Design, UX, and a bit of art direction for a messaging app designed to break down the barriers in communication
That was the question from my friend and entrepreneur Stefan Djordjevic one evening after a workout. The plan was to rent a house and dive into a weekend hackathon designing and building as much as we could of Chicken, a messaging app concept he'd been developing for a while.
Chickens are exceptionally social creatures, a fact that was new to me, and the idea was to create a video messaging app that bypassed all the popular filters and editing and got straight to the point. So on a Friday night in late May 2019 we crammed a handful of designers, developers, and marketers into the living room of an east Austin house and got to work. My role was handling the user experience of the app as well as designing the UI and offering art direction support, and attempting a project like this in a weekend proved to be a fun challenge.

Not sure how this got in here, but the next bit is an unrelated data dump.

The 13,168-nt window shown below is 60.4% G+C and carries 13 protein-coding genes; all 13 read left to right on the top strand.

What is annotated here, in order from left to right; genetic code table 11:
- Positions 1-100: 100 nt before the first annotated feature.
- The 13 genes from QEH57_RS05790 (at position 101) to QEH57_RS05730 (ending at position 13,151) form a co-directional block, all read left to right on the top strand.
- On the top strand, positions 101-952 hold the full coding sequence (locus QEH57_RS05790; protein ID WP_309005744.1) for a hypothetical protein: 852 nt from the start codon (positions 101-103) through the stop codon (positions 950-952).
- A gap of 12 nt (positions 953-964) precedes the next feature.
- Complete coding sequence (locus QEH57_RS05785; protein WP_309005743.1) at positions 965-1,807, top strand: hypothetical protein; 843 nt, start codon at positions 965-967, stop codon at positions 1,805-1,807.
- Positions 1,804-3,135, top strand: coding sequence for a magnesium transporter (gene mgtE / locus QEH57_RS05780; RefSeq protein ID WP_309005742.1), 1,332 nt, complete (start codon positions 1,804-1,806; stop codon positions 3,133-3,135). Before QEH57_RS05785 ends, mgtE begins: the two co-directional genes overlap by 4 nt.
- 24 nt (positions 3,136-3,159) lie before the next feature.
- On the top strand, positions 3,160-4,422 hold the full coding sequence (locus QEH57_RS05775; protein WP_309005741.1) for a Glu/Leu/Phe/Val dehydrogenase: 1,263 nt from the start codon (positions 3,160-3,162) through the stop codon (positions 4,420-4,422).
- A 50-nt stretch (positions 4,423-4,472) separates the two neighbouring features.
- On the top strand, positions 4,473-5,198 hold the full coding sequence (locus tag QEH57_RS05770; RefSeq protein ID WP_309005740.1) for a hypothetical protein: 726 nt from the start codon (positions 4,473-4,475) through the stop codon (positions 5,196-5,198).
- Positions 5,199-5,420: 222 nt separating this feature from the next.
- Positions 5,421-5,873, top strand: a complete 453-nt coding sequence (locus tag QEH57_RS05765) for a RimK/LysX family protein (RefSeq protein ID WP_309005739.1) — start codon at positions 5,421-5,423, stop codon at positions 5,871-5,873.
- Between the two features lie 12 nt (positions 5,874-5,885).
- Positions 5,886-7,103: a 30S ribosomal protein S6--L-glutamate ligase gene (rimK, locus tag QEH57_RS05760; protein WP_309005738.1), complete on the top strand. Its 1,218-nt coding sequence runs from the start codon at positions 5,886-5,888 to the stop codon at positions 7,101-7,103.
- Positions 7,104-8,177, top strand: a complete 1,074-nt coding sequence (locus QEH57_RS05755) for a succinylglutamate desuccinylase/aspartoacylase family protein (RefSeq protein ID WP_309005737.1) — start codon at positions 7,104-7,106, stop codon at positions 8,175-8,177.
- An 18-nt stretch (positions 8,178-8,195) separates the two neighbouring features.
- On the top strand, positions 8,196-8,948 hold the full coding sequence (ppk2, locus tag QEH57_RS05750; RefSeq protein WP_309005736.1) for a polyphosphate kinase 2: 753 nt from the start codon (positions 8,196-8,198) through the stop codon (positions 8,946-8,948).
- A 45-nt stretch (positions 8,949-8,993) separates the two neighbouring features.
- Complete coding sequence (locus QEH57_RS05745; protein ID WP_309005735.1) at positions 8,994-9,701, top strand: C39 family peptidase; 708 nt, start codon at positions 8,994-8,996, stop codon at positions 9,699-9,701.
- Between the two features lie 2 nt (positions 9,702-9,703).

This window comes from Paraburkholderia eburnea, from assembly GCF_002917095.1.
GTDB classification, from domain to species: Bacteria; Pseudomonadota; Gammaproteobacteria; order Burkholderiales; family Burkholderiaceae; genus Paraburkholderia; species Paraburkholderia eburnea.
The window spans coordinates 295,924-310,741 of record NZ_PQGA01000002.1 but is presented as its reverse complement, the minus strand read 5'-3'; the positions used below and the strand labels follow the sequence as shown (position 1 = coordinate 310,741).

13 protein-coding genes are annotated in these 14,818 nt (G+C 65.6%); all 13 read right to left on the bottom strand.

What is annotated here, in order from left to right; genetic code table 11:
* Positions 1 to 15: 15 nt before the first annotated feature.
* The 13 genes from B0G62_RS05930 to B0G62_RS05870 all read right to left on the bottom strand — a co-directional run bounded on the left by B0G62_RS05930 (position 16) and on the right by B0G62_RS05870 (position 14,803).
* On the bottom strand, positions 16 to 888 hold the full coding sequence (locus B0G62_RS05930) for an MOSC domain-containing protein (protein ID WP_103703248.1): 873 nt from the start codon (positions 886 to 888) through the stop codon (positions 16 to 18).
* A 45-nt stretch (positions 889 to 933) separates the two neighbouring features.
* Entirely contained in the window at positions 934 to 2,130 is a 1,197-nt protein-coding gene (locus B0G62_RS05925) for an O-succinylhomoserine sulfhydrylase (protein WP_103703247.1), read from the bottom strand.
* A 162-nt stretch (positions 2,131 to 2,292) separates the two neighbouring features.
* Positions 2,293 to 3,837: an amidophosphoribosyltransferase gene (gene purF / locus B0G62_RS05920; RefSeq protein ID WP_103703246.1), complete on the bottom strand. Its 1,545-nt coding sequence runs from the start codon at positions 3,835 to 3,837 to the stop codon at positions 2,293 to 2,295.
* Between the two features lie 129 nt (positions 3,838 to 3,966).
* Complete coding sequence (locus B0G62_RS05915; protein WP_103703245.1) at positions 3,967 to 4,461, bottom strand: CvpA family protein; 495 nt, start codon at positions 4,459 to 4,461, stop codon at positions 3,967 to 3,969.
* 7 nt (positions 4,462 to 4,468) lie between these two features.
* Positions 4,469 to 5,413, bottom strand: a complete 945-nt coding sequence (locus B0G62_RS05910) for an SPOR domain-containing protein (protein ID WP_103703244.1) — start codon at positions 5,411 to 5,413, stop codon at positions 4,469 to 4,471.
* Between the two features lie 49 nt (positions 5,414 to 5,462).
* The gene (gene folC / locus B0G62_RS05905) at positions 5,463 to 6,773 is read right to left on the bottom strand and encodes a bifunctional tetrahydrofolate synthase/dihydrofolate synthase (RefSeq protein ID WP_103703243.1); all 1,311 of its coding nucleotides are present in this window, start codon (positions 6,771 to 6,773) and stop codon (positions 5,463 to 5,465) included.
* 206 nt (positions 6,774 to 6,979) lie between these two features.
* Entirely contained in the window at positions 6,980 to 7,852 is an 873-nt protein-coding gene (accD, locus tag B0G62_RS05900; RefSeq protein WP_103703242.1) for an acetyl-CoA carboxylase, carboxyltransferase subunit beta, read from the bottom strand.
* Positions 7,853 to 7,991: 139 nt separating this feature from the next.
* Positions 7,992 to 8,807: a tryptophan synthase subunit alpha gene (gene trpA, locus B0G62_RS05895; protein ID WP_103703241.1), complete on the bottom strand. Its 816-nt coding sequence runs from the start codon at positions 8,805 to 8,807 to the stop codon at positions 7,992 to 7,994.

As the goal was to create something different than other messaging apps were currently providing, we started off with a casual competitive analysis discussion to clarify our concept and determine the primary features we wanted to include in the project. We landed on the idea that Chicken would initally focus solely on video messaging with no editing or text messaging capabilities, with the goal of promoting the idea that it would provide authentic communication with no ability to filter or edit your message. We also discussed ways to potentially gamify the app by doing things like keeping track of points and rewarding users for streaks of messages. After that the art director and I started brainstorming and sketched identity concepts for a few hours, landing on a logo that combined ideas from designs we'd each created, before heading home to recharge before picking back up on Saturday.